fictive

adjective
fic·​tive | \ ˈfik-tiv How to pronounce fictive (audio) \

Definition of fictive

1 : not genuine : feigned
2 : of, relating to, or capable of imaginative creation
3 : of, relating to, or having the characteristics of fiction : fictional

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Other Words from fictive

fictively adverb
fictiveness noun

Examples of fictive in a Sentence

Recent Examples on the Web That’s an effect of the place’s having been a home, the mansion of the coke mogul Henry Clay Frick, and of the somewhat fictive sense of the collection’s memorializing one person’s passions: pre-loved, call it. Peter Schjeldahl, The New Yorker, "When a Museum Feels Like Home," 8 Feb. 2021 The more glaring contrast between American and British law enforcement—both real and fictive—is the near-total absence of handguns in Britain. Christopher Orr, The Atlantic, "Why British Police Shows Are Better," 11 Oct. 2020 From An Inventory of Losses, a collection of fictive essays that will be published next month by New Directions. Jackie Smith, Harper's Magazine, "Near-Death Experience," 23 June 2020 Since the debut of Black-ish, however, Barris has not found new ways to examine himself and his family within the fictive universe he’s created. Shamira Ibrahim, The Atlantic, "You’ve Already Seen #BlackAF," 26 Apr. 2020 Contagion is a fictive work that came out almost ten years ago, but its twisty plot has definitely taken on new relevance in the wake of the coronavirus. Ineye Komonibo, refinery29.com, "People Are Obsessively Watching Contagion In Wake Of The Coronavirus," 29 Jan. 2020 The Imus show was a way to listen in on the chatter at a fictive clubhouse of the rich and influential. Marc Fisher, Washington Post, "Don Imus, talk-show host who turned bad behavior into big ratings, dies at 79," 27 Dec. 2019 The only thing fictive about the artist’s representation of familial incarceration would appear to be the degree of laundering. BostonGlobe.com, "At Mass MoCA, an artist’s border wall rises to meet America’s divisive history - The Boston Globe," 13 Sep. 2019 But wait, a twist reveals Quichotte is himself a fictive creation, a character written by spy novelist Sam DuChamp. Annabel Gutterman, Time, "The 42 Most Anticipated Books of Fall 2019," 30 Aug. 2019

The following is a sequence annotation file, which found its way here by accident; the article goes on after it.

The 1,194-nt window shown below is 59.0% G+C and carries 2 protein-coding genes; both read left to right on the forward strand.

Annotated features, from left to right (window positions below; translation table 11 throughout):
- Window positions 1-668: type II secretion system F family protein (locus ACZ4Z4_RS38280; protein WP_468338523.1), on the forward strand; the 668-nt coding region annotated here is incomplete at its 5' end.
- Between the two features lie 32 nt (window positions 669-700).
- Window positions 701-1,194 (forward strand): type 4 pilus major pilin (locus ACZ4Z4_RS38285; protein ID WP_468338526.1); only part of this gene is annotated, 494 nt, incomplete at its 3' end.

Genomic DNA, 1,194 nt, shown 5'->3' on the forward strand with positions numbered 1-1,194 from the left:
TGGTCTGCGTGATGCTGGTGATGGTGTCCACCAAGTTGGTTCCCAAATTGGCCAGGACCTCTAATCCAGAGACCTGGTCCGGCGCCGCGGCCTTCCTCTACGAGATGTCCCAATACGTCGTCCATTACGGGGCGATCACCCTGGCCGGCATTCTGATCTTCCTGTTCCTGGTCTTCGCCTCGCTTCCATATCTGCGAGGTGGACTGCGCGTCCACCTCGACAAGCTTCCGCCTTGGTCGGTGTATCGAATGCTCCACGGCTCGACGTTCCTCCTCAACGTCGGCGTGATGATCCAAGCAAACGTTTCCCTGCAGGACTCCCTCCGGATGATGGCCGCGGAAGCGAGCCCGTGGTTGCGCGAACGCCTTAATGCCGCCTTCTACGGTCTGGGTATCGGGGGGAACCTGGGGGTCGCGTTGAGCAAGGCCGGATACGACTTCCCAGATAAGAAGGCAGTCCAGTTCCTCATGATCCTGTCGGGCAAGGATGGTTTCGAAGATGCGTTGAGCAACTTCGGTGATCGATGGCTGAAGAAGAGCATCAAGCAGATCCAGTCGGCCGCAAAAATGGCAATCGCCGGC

These example sentences are selected automatically from various online news sources to reflect current usage of the word 'fictive.' Views expressed in the examples do not represent the opinion of Merriam-Webster or its editors. Send us feedback.

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First Known Use of fictive

1612, in the meaning defined at sense 1

History and Etymology for fictive

borrowed from Medieval Latin fictīvus "imaginative, imaginary," from Latin fictus, past participle of fingere "to mold, fashion, make a likeness of, pretend to be" + -īvus -ive — more at feign

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Time Traveler for fictive

Time Traveler

The first known use of fictive was in 1612

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Statistics for fictive

Last Updated

16 Feb 2021

Cite this Entry

“Fictive.” Merriam-Webster.com Dictionary, Merriam-Webster, https://www.merriam-webster.com/dictionary/fictive. Accessed 6 Mar. 2021.

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Thesaurus: All synonyms and antonyms for fictive

Nglish: Translation of fictive for Spanish Speakers

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